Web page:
Treatment should address the all of the symptoms of lymphedema, including swelling, discomfort, difficulty moving the arm, and psychological distress. A healthcare provider or program with expertise in treating lymphedema can be especially helpful.

Because drugs are of little benefit and can sometimes be harmful, the most common approaches are nonpharmacologic (ie, they do not involve medications).

Nonpharmacologic therapy — Several nonpharmacologic treatment modalities are effective.

Arm elevation — Although elevation of the arm is not an effective treatment by itself, it may be recommended in conjunction with other therapies [2].

Exercise — After the immediate recovery phase, moderate exercise is recommended. If the arm begins to hurt, lie down and elevate the arm. Walking, swimming, light aerobics, bike riding, and yoga are all recommended to improve lymph flow and reduce swelling. Avoid repetitive movements against resistance with the affected arm, such as scrubbing or pushing/pulling heavy objects.

Some clinicians recommend avoiding certain forms of exercise, including rowing, tennis, golf, skiing, squash, racquetball, or other vigorous repetitive movements. However, there is no evidence that these activities promote or worsen lymphedema.

Compression garments — Applying pressure to the arm can encourage fluid movement and ultimately reduce swelling. Pressure can be applied by using an elastic lymphedema sleeve or by wrapping the arm in elastic bandages. Some people require a custom-made garment if a standard size sleeve does not fit.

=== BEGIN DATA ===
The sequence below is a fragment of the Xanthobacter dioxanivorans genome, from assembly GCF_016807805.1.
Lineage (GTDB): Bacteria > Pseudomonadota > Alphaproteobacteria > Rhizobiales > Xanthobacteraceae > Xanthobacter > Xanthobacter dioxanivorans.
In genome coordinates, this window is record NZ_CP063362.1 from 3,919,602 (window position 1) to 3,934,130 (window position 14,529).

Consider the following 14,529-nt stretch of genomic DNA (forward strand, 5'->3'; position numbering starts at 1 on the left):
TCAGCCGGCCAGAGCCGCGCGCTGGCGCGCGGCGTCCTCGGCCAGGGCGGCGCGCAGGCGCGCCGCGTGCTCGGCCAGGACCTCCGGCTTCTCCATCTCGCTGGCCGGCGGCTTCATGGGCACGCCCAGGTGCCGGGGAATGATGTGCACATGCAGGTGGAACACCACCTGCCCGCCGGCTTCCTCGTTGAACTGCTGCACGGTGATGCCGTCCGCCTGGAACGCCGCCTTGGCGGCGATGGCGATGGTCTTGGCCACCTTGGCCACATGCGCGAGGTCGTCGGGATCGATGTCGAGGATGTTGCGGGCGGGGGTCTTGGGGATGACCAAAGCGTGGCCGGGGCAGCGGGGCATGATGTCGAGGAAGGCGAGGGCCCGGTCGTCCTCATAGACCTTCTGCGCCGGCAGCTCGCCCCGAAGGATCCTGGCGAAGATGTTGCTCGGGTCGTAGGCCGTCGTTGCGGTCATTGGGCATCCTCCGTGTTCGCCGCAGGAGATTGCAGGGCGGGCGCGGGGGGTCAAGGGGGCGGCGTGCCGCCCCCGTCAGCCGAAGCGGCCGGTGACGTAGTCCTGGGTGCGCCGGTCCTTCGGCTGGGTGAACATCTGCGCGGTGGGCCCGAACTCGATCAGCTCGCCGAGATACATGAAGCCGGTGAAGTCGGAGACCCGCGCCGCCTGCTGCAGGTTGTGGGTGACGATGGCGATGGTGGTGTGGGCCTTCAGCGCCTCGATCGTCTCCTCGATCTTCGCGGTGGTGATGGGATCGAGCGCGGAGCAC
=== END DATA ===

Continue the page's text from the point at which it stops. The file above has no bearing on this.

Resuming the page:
A lymphedema sleeve is preferred to bandaging because it provides increased pressure at the wrist, which gradually lessens towards the axilla; this helps to move fluid better than bandages, which have equal pressure at all points along the arm. Whichever method is used, proper fit is important to avoid worsening edema in any one area of the arm.

Some clinicians recommend the garment be used for up to 24 hours per day, while others recommend use only during waking hours or exercise. Compression garments should be replaced every four to six months, or when they begin to lose their elasticity.

Massage therapy — Massage or manual lymphedema therapy (MLT) may help to mobilize lymph fluid. MLT applies light pressure to the arm and torso to mobilize fluid from the fingers and hand to the upper arm and chest.

Manual lymphedema therapy is usually used in conjunction with compression garments and therapeutic exercise. Whenever possible, patients should see practitioners trained in MLT.